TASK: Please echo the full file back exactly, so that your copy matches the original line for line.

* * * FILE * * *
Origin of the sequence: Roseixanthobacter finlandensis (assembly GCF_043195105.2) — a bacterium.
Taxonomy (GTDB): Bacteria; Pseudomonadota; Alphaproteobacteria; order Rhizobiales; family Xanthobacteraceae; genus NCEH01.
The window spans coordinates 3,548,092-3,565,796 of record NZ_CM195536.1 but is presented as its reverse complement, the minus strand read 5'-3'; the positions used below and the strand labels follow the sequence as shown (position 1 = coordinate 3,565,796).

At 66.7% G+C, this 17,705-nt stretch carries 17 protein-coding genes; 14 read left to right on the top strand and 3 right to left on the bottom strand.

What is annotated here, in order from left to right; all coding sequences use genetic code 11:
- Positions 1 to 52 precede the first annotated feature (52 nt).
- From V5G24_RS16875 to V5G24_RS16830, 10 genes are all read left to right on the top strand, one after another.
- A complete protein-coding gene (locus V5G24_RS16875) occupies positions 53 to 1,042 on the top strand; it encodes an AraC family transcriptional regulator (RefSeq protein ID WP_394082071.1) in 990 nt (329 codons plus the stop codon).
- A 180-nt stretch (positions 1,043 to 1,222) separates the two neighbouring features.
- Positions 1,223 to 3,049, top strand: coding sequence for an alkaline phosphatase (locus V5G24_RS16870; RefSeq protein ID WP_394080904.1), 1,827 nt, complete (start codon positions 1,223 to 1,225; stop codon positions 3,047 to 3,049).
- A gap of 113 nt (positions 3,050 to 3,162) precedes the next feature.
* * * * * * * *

Origin of the sequence: Roseixanthobacter finlandensis (assembly GCF_043195105.2) — a bacterium.
Taxonomy (GTDB): Bacteria; Pseudomonadota; Alphaproteobacteria; order Rhizobiales; family Xanthobacteraceae; genus NCEH01.
The window spans coordinates 3,548,092-3,565,796 of record NZ_CM195536.1 but is presented as its reverse complement, the minus strand read 5'-3'; the positions used below and the strand labels follow the sequence as shown (position 1 = coordinate 3,565,796).

At 66.7% G+C, this 17,705-nt stretch carries 17 protein-coding genes; 14 read left to right on the top strand and 3 right to left on the bottom strand.

What is annotated here, in order from left to right; all coding sequences use genetic code 11:
- Positions 1 to 52 precede the first annotated feature (52 nt).
- From V5G24_RS16875 to V5G24_RS16830, 10 genes are all read left to right on the top strand, one after another.
- A complete protein-coding gene (locus V5G24_RS16875) occupies positions 53 to 1,042 on the top strand; it encodes an AraC family transcriptional regulator (RefSeq protein ID WP_394082071.1) in 990 nt (329 codons plus the stop codon).
- A 180-nt stretch (positions 1,043 to 1,222) separates the two neighbouring features.
- Positions 1,223 to 3,049, top strand: coding sequence for an alkaline phosphatase (locus V5G24_RS16870; RefSeq protein ID WP_394080904.1), 1,827 nt, complete (start codon positions 1,223 to 1,225; stop codon positions 3,047 to 3,049).
- A gap of 113 nt (positions 3,050 to 3,162) precedes the next feature.